Published on Wednesday 6 April 2011 13:40

Governments should start vaccinations against a lethal strain of the influenza virus circulating in birds and pigs, The Independent has reported.

The news is based on an article written by US vaccine researchers, who said that an old flu strain known as H2N2, which caused a pandemic in the 1950s and 60s, could easily start circulating again in humans. The researchers also conducted a small test of 90 people, which showed that people under the age of 50 have little or no immunity to the strain. They argue that creating a new vaccination programme to deal with this strain of flu could save lives by preventing a potential pandemic.


The report was written by researchers working at the Vaccine Research Centre of the US National Institutes of Health. The researchers did not report any sources of external funding. The report was published in the peer-reviewed journal Nature.


This commentary, written by vaccine researchers, argued that government regulatory authorities should plan for a vaccination programme against an old flu strain called H2N2. They warned that this strain is circulating in birds and pigs and could jump to humans, as the H1N1 swine flu strain did in 2009.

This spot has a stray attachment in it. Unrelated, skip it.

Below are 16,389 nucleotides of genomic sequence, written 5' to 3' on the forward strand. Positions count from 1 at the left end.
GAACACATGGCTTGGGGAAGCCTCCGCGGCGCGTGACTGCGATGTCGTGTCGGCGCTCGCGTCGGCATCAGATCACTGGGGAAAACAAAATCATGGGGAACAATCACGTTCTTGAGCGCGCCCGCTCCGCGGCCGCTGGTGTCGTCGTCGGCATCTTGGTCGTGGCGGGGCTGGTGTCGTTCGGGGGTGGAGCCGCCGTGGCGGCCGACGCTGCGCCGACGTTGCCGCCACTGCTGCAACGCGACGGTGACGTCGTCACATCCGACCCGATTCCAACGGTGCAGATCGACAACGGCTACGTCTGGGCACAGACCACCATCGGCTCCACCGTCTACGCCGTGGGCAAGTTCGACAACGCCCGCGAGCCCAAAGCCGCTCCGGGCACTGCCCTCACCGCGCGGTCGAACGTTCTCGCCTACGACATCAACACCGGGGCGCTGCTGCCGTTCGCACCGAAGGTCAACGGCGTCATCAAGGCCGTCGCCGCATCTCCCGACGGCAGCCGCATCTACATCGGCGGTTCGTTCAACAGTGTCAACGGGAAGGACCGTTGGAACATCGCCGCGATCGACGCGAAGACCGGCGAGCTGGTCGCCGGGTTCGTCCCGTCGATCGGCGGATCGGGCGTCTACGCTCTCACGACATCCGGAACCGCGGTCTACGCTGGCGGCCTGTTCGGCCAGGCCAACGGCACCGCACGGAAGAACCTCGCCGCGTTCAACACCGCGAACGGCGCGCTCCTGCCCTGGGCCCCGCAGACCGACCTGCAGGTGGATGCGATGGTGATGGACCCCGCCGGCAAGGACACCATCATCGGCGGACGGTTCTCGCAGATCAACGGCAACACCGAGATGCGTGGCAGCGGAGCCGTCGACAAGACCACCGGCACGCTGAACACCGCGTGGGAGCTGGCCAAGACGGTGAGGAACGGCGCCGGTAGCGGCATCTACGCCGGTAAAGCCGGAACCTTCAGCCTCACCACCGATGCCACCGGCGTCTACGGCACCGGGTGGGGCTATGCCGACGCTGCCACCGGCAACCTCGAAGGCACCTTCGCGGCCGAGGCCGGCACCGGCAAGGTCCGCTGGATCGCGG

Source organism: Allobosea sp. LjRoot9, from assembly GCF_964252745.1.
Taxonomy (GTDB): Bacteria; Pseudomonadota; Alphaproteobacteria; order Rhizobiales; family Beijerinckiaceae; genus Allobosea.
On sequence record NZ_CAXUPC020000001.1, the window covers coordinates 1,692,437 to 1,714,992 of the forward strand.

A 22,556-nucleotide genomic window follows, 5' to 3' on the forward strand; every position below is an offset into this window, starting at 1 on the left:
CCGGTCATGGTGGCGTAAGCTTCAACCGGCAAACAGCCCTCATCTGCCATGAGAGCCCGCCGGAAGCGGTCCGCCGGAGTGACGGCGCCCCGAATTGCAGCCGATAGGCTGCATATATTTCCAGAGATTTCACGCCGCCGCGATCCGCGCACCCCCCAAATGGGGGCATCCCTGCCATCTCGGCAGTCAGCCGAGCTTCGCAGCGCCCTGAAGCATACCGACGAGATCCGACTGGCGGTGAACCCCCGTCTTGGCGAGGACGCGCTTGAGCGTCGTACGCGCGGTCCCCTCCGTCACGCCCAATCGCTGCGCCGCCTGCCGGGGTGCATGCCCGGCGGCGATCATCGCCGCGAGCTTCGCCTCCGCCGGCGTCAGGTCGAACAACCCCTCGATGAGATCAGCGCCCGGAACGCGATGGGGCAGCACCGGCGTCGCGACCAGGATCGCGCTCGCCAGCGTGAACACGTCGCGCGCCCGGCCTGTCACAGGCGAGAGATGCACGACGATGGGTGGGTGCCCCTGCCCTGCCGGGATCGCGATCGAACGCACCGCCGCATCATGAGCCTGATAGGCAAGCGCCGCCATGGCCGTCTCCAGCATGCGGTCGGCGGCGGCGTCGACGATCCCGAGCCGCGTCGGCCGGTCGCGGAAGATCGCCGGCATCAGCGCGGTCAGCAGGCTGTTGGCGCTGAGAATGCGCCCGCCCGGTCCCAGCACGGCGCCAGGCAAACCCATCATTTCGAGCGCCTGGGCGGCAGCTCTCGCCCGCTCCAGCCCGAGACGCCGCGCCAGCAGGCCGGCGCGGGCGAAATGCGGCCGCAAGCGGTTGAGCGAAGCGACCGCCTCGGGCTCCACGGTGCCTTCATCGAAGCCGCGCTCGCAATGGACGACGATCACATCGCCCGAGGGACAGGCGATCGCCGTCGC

The authors of this comment article say that the unexpected origin of the H1N1 pandemic provides a “cautionary tale” for the public health community, and that the H2N2 strain constitutes a possible public health threat as it could re-emerge in a similar way. They argue that government regulatory agencies should develop a pre-emptive vaccine programme against H2N2.

The researchers draw a number of parallels between the H1N1 and H2N2 viruses. For example, they have both caused pandemics: from 1957 to 1968, an H2N2 strain caused 1-4 million deaths worldwide. Like the 1918 strain, the H2N2 virus has not circulated in humans for several decades but continues to do so among birds and pigs.


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